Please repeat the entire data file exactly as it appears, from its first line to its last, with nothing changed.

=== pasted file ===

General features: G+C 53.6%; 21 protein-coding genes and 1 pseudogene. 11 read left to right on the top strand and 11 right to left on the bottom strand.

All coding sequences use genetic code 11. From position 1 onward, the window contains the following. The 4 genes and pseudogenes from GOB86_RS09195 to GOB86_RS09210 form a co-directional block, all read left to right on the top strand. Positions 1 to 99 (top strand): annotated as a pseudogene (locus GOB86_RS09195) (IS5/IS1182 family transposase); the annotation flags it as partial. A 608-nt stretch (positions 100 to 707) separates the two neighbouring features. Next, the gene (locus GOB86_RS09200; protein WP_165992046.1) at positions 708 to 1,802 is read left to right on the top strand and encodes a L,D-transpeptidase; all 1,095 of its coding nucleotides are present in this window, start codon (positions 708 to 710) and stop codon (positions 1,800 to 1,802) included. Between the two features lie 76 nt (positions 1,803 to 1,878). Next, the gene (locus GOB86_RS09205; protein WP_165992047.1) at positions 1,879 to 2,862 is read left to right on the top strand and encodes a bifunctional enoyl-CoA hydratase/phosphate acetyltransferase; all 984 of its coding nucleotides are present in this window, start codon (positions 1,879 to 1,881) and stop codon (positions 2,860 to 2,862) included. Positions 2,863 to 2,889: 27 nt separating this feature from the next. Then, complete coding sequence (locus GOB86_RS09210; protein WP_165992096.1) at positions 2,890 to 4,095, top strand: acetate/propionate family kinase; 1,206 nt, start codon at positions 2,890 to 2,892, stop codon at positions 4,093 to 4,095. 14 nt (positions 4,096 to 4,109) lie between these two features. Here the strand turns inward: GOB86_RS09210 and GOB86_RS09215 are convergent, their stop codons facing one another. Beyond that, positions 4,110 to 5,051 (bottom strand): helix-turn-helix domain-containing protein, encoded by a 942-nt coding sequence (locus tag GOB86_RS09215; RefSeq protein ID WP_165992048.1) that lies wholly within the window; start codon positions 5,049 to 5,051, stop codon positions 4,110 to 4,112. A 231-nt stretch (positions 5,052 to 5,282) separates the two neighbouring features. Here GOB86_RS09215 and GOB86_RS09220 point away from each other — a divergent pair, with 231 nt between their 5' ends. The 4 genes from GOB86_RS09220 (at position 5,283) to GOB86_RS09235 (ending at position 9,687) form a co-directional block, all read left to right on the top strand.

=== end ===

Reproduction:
General features: G+C 53.6%; 21 protein-coding genes and 1 pseudogene. 11 read left to right on the top strand and 11 right to left on the bottom strand.

All coding sequences use genetic code 11. From position 1 onward, the window contains the following. The 4 genes and pseudogenes from GOB86_RS09195 to GOB86_RS09210 form a co-directional block, all read left to right on the top strand. Positions 1 to 99 (top strand): annotated as a pseudogene (locus GOB86_RS09195) (IS5/IS1182 family transposase); the annotation flags it as partial. A 608-nt stretch (positions 100 to 707) separates the two neighbouring features. Next, the gene (locus GOB86_RS09200; protein WP_165992046.1) at positions 708 to 1,802 is read left to right on the top strand and encodes a L,D-transpeptidase; all 1,095 of its coding nucleotides are present in this window, start codon (positions 708 to 710) and stop codon (positions 1,800 to 1,802) included. Between the two features lie 76 nt (positions 1,803 to 1,878). Next, the gene (locus GOB86_RS09205; protein WP_165992047.1) at positions 1,879 to 2,862 is read left to right on the top strand and encodes a bifunctional enoyl-CoA hydratase/phosphate acetyltransferase; all 984 of its coding nucleotides are present in this window, start codon (positions 1,879 to 1,881) and stop codon (positions 2,860 to 2,862) included. Positions 2,863 to 2,889: 27 nt separating this feature from the next. Then, complete coding sequence (locus GOB86_RS09210; protein WP_165992096.1) at positions 2,890 to 4,095, top strand: acetate/propionate family kinase; 1,206 nt, start codon at positions 2,890 to 2,892, stop codon at positions 4,093 to 4,095. 14 nt (positions 4,096 to 4,109) lie between these two features. Here the strand turns inward: GOB86_RS09210 and GOB86_RS09215 are convergent, their stop codons facing one another. Beyond that, positions 4,110 to 5,051 (bottom strand): helix-turn-helix domain-containing protein, encoded by a 942-nt coding sequence (locus tag GOB86_RS09215; RefSeq protein ID WP_165992048.1) that lies wholly within the window; start codon positions 5,049 to 5,051, stop codon positions 4,110 to 4,112. A 231-nt stretch (positions 5,052 to 5,282) separates the two neighbouring features. Here GOB86_RS09215 and GOB86_RS09220 point away from each other — a divergent pair, with 231 nt between their 5' ends. The 4 genes from GOB86_RS09220 (at position 5,283) to GOB86_RS09235 (ending at position 9,687) form a co-directional block, all read left to right on the top strand.